Where can I begin?

Prayer Flags by Diamond Mountain shared under a Creative Commons Licence

Prayer Flags by Diamond Mountain shared under a Creative Commons Licence

Kaspa writes: If I lean back and stretch my neck and head to the right and look through my window I can glimpse the worn out prayer flags barely moving on this still, clear day. Sometimes, early in the morning, they look as if they are glowing when the sun shines through their thin fabric.

When I ease into a more comfortable position the window fills with the rebuilt walls and roof of the old coach house. The slates and bricks might be two hundred years old, but they have been recently laid in new straight lines. The edges of the slates are rough, revealing their thin layers.

Above the roof the sky is soft white clouds with wispy edges, against pale azure nothingness.

Any of these places are places to begin writing about.

In Zen and the Art of Motorcycle Maintenance Robert M. Pirsig talks about a student he once had. She had chosen to write an essay about the town she lived in, but didn’t know where to start.  Pirsig directed her to a single brick up high in the side of the town hall and said, “Start there.” She turned in a great essay.

As I sit typing, my neck is zinging pain signals at me. There is tightness there. I can feel an insistent pressure between two vertebrae at the back of my neck. There’s a story here.

I sneeze; hay-fever, I think. The big fields of rape-seed in the valley have just come into golden-yellow flower. I pull a tissue out of the pocket of my red trousers. The tissue is stained pink, and smells like fabric softener. Tiny pieces of soft paper sprinkle out into the room and all over me. There’s a story here.

A blank page can be overwhelming. But anywhere is a good place to start, if you pay the right kind of attention. Be curious, be opened hearted, choose a thread and keep pulling at it.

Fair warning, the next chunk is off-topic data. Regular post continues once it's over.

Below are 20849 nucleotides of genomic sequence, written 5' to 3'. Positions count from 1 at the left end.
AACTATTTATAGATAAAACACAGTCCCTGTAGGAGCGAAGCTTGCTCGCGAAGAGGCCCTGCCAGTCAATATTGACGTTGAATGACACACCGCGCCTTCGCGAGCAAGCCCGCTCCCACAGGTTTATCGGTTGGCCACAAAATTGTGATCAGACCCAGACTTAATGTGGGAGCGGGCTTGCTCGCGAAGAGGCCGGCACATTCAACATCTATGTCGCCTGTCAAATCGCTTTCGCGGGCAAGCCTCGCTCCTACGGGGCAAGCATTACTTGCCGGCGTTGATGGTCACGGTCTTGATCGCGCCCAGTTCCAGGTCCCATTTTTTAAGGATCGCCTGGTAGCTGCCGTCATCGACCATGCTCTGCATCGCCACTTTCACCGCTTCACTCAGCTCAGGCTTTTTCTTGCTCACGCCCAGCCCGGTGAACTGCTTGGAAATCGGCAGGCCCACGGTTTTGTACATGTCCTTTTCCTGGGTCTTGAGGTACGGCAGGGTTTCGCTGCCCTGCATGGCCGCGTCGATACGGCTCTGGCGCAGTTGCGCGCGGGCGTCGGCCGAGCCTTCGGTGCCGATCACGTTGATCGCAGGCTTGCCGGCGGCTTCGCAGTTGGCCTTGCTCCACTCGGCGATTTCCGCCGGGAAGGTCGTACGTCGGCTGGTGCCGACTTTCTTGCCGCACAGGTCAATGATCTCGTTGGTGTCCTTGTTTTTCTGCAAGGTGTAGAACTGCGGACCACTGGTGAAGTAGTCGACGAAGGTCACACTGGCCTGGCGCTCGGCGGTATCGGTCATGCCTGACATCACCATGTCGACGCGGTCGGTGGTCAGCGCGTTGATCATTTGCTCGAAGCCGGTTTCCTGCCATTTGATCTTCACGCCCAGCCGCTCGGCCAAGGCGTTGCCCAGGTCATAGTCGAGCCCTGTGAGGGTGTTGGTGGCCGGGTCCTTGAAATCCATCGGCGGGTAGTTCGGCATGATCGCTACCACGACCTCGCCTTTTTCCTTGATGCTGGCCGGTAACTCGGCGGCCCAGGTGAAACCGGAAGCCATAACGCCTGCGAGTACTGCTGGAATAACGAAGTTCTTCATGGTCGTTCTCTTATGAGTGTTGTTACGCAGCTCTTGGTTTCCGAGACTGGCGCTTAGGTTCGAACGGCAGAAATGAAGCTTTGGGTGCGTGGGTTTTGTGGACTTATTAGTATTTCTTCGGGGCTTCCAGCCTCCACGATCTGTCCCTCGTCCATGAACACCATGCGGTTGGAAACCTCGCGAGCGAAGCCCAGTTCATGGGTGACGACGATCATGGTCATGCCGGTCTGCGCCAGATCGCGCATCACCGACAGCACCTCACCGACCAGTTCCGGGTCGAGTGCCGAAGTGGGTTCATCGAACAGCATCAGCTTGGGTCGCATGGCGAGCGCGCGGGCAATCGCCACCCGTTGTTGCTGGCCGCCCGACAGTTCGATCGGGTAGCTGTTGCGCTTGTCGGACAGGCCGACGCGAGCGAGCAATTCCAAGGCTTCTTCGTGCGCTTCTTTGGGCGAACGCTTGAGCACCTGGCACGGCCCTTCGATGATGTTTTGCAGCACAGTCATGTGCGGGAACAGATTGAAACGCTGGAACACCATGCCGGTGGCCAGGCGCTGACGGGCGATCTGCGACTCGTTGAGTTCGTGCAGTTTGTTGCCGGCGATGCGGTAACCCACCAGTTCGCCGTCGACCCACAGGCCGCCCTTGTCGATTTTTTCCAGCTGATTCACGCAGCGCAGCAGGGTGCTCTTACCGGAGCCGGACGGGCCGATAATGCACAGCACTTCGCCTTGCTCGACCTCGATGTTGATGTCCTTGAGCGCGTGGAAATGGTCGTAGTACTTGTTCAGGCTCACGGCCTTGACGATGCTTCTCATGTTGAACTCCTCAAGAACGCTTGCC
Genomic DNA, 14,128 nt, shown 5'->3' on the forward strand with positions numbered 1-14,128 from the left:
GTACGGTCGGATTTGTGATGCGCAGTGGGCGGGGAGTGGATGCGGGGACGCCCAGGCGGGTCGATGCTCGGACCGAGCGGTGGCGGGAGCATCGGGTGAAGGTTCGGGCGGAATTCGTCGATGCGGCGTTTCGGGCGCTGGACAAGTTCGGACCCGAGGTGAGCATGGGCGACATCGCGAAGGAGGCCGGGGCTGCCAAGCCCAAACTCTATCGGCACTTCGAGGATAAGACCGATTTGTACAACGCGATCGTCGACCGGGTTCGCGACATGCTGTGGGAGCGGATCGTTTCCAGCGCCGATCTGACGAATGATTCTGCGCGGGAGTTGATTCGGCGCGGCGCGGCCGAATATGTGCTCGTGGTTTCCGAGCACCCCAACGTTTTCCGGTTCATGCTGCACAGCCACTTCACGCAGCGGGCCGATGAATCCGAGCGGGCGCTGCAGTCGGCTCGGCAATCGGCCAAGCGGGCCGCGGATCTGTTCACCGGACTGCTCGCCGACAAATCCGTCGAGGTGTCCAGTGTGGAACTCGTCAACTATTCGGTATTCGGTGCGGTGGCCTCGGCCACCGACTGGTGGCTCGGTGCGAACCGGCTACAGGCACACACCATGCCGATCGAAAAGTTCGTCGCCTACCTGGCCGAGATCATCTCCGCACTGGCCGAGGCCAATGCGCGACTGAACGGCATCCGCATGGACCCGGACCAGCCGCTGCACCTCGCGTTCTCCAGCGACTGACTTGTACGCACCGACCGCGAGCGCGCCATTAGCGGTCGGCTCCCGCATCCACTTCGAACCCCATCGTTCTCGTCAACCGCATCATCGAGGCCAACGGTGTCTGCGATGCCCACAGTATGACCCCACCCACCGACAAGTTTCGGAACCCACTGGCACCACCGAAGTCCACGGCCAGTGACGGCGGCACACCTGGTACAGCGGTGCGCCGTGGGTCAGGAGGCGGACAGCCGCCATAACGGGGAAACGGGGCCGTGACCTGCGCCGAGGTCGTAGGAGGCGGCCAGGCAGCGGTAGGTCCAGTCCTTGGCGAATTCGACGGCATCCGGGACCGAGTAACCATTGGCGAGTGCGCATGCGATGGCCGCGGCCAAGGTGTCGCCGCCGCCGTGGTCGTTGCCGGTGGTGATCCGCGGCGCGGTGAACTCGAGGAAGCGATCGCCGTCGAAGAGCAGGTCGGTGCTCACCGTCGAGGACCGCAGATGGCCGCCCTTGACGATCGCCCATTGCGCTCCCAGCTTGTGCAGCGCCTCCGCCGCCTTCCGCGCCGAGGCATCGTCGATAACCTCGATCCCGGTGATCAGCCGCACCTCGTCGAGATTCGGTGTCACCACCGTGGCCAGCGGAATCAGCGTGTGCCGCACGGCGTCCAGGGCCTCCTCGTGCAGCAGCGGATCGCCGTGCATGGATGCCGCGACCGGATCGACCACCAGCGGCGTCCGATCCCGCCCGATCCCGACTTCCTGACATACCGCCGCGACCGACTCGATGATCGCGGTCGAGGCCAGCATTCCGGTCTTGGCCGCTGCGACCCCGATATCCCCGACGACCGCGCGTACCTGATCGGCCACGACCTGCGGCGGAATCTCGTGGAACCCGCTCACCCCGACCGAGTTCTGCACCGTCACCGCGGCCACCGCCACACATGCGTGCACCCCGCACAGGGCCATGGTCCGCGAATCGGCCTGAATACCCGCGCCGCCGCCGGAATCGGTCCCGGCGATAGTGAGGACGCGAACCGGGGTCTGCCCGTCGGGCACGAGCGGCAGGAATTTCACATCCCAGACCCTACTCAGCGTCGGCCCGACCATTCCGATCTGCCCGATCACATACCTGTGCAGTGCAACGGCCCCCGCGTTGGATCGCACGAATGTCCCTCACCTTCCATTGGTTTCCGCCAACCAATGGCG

The sun has moved a little and lights up the dirt on my window. I can make out the shapes of rain drops imprinted in the dust. Brick dust from the building work on the coach house? Dust in rain carried from the desert somewhere? There’s a big old bird poop in the middle of the window. The rain has washed most of it away, but the shape remains like a shadow or a ghost. How many stories are here?

We don’t need to be in the midst of great conflict or feel fraught or like we’re trying to work something out in order to create something good. Just start paying attention. If you need more advice than that, then start by paying attention to the things people usually forget to see.

 

 

 

You are beautiful beyond measure

Blue BuddhaYou are flawed, you are stuck in old patterns, you become carried away with yourself. Indeed you are quite impossible in many ways. And still, you are beautiful beyond measure. ~ John Welwood
As I type, a blackbird is singing his heart out as dusk comes on. I spent three hours this morning in our shrine room, doing the same. In my Buddhist tradition we chant the Buddha’s name as a way of connecting with something infinitely compassionate and wise.
It is a powerful practice. As I sat, the usual mental chatter arose. Oh, there aren’t as many people here as there were last time. That person is singing out of tune. Why am I doing this again? When can I go and eat chocolate and watch television?
I am quite impossible in many ways. This practice, and the practice of writing small stones, puts this foolish being into relationship with something that accepts me just as I am. Whether we see this ‘something’ as the gaze of the Buddha, the Good in the Universe or the spirit of blackbirds doesn’t matter. What matters is being honest about our flaws, and feeling loved anyway. If we can get even a small taste of this, we can begin to pass it on to others. This is our most important work.
I’d like to pass on the merit from this morning’s practice to you all – all of you reading this post in different parts of the world. My teacher says that merit can be seen as ‘happy mind’ – the joy and peace that we generate through our practice gets passed on to whoever needs it most. I hope you can feel it.
A few of you have come over to check out our friendly ‘virtual temple‘ where we talk about this practice and get to know each other so we can support each other in this funny old life. You’d be very welcome.
Deep bow, and I’m still planning on writing a new WOWH course on ‘Creating Sacred Space’ – watch this space!
Satya <3